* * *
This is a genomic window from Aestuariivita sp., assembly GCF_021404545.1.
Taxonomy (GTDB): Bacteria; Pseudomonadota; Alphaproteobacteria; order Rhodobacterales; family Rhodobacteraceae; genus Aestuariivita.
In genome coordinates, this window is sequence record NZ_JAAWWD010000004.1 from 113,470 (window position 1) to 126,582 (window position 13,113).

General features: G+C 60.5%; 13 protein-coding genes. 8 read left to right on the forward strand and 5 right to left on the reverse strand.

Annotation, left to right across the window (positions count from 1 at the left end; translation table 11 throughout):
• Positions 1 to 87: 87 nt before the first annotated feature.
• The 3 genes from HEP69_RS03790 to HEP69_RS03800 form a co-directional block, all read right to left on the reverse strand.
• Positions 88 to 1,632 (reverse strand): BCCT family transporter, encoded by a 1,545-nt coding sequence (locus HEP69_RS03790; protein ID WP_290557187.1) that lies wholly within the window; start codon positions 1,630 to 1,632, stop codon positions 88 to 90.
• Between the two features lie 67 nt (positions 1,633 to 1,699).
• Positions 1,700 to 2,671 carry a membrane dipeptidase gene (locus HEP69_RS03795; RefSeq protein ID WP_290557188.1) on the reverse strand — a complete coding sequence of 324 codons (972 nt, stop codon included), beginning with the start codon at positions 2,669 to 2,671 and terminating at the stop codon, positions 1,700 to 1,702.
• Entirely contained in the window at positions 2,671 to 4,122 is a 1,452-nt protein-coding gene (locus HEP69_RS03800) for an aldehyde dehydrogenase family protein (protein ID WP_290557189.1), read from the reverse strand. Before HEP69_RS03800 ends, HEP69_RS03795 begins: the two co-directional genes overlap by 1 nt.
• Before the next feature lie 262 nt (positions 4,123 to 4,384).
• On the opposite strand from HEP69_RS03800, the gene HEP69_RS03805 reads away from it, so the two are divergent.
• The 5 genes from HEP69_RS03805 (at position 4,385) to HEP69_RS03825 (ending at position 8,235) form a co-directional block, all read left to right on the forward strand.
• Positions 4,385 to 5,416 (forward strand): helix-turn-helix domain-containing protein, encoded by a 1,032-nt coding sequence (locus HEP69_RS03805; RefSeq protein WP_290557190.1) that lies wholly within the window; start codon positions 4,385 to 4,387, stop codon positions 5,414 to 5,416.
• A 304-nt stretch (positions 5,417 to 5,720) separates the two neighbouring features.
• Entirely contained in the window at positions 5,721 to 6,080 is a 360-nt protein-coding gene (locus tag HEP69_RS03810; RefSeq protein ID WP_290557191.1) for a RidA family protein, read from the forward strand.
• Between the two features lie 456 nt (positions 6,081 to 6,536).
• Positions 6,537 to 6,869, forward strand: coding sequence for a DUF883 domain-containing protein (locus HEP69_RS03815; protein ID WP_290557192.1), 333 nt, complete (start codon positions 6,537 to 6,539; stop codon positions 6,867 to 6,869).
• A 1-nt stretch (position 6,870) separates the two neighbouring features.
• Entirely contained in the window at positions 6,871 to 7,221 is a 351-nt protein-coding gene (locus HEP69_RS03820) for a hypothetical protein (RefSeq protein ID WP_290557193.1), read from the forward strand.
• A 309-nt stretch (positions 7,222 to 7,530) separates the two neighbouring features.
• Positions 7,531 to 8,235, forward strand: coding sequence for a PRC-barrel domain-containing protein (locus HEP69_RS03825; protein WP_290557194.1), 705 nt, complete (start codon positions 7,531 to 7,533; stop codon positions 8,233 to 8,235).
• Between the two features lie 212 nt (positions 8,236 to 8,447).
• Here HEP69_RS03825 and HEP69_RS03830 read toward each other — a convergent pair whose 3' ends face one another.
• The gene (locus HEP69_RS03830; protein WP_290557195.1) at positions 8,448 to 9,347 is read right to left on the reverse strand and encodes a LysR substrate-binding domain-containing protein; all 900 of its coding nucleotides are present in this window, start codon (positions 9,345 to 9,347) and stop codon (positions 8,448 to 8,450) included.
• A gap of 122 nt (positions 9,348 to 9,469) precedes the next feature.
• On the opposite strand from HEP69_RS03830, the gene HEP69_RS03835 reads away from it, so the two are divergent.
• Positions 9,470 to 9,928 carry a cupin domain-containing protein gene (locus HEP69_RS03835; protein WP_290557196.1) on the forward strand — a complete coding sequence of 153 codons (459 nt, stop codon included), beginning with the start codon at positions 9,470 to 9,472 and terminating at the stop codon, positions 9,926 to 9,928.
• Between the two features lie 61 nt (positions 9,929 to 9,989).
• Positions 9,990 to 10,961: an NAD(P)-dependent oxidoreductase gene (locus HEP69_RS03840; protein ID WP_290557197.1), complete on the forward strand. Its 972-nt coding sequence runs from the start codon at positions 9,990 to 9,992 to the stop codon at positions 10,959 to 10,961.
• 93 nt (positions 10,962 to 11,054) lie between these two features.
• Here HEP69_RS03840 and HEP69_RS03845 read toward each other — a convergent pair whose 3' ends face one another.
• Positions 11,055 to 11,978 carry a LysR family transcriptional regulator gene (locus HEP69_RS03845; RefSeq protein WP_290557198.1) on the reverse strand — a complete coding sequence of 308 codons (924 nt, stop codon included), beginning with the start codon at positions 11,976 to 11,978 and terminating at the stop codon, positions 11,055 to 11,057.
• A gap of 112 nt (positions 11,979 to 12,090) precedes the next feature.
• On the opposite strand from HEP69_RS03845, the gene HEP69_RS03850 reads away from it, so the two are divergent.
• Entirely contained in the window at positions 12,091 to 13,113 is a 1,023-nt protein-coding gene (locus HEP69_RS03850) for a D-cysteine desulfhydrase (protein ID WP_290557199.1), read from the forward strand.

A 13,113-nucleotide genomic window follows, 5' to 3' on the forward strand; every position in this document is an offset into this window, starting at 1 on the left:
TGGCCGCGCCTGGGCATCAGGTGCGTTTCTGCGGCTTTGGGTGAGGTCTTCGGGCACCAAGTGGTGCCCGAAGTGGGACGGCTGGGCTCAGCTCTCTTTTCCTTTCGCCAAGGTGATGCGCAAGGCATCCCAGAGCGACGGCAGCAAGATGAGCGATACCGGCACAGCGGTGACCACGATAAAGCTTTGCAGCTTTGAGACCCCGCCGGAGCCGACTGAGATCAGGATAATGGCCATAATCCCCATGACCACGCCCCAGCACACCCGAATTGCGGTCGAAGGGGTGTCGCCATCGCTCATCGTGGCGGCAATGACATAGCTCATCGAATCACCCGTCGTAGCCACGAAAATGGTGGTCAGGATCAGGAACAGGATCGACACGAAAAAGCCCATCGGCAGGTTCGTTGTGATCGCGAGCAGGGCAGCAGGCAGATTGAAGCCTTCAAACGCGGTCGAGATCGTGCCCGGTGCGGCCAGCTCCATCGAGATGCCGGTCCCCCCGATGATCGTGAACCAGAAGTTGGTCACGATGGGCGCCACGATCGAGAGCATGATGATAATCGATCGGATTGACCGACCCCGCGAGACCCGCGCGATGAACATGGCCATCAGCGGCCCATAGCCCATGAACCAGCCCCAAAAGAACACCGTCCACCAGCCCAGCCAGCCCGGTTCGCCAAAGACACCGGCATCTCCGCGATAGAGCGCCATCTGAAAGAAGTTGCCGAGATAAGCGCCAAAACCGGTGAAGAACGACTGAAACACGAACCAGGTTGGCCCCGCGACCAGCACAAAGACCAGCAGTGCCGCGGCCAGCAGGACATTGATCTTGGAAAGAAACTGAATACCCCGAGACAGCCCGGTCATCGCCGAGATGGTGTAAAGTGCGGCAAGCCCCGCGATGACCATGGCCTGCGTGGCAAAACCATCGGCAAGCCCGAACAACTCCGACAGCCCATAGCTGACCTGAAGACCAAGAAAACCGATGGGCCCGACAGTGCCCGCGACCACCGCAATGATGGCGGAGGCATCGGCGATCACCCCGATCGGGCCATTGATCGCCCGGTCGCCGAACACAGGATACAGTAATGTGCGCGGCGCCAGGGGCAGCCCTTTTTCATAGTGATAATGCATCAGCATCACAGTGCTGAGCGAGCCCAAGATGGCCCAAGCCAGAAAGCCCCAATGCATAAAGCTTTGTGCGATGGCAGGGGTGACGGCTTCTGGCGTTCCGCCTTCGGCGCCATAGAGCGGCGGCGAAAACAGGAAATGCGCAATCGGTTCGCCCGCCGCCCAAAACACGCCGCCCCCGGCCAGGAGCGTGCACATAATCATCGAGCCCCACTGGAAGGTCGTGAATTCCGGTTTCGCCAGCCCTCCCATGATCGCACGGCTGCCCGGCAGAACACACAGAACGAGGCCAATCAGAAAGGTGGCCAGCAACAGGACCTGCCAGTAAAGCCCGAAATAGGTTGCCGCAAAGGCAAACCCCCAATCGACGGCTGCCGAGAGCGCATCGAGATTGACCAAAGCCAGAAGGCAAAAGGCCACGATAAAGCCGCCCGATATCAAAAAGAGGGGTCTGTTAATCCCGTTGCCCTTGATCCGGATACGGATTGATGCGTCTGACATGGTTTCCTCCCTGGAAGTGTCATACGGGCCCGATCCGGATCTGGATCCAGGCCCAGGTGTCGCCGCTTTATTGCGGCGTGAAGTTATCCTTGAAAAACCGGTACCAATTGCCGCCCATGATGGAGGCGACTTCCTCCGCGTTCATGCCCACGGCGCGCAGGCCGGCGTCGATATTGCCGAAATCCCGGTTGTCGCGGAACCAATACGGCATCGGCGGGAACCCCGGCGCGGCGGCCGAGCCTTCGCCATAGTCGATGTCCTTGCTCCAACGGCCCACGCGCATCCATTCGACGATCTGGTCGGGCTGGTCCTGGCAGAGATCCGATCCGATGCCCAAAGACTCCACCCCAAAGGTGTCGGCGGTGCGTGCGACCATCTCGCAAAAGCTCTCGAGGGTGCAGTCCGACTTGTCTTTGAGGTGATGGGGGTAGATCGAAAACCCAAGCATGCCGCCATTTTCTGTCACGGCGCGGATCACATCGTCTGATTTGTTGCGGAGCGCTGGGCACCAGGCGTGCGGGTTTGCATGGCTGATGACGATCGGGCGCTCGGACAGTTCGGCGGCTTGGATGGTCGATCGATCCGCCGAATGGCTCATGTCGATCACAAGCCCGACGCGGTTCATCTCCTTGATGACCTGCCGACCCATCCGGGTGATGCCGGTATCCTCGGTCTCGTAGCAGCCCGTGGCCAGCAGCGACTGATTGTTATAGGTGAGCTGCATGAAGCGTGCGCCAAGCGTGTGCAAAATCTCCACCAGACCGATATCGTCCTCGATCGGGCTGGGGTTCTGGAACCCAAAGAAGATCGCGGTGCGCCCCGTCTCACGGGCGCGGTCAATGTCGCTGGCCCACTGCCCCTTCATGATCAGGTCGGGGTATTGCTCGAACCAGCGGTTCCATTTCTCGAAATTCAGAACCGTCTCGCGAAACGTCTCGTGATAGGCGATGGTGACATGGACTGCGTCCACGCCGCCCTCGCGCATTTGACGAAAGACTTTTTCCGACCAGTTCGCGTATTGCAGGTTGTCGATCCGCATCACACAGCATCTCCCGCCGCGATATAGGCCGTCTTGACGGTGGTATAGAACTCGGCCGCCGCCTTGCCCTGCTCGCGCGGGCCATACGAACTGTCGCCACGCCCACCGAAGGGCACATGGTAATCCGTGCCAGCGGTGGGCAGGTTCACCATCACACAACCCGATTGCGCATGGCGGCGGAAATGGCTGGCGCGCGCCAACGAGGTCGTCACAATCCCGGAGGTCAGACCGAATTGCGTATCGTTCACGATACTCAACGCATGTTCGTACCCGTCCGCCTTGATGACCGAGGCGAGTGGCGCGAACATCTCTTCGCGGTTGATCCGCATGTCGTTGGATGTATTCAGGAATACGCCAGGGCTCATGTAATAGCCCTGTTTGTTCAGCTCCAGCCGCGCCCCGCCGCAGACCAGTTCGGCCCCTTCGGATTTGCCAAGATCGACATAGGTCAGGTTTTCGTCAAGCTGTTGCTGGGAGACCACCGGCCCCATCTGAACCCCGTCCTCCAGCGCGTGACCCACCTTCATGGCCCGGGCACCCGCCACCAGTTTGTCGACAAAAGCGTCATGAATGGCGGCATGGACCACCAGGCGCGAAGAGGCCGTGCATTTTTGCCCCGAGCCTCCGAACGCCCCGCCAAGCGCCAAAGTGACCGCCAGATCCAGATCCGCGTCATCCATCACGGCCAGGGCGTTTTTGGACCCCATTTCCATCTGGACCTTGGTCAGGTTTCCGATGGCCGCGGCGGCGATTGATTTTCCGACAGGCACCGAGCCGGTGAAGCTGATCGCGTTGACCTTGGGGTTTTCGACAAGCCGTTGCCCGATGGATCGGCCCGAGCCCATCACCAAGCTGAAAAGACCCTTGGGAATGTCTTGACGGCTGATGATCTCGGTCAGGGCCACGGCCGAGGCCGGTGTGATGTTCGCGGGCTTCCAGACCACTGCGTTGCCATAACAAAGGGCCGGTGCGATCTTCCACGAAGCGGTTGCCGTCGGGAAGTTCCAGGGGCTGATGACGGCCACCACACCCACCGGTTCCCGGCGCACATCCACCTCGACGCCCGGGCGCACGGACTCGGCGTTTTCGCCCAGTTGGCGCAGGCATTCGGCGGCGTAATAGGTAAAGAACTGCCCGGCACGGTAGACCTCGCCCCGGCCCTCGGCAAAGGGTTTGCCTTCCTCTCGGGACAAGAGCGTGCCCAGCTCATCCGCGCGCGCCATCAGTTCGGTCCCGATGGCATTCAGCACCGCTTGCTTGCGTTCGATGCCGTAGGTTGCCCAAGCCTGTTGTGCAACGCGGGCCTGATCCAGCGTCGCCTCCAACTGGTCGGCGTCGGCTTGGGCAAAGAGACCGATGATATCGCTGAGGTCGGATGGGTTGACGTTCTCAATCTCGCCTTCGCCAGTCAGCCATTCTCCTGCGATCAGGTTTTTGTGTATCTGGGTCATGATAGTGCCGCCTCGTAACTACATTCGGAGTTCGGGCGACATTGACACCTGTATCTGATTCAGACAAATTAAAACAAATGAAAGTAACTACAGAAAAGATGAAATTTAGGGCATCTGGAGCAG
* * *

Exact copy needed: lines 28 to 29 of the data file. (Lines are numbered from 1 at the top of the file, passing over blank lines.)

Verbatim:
• On the opposite strand from HEP69_RS03830, the gene HEP69_RS03835 reads away from it, so the two are divergent.
• Positions 9,470 to 9,928 carry a cupin domain-containing protein gene (locus HEP69_RS03835; protein WP_290557196.1) on the forward strand — a complete coding sequence of 153 codons (459 nt, stop codon included), beginning with the start codon at positions 9,470 to 9,472 and terminating at the stop codon, positions 9,926 to 9,928.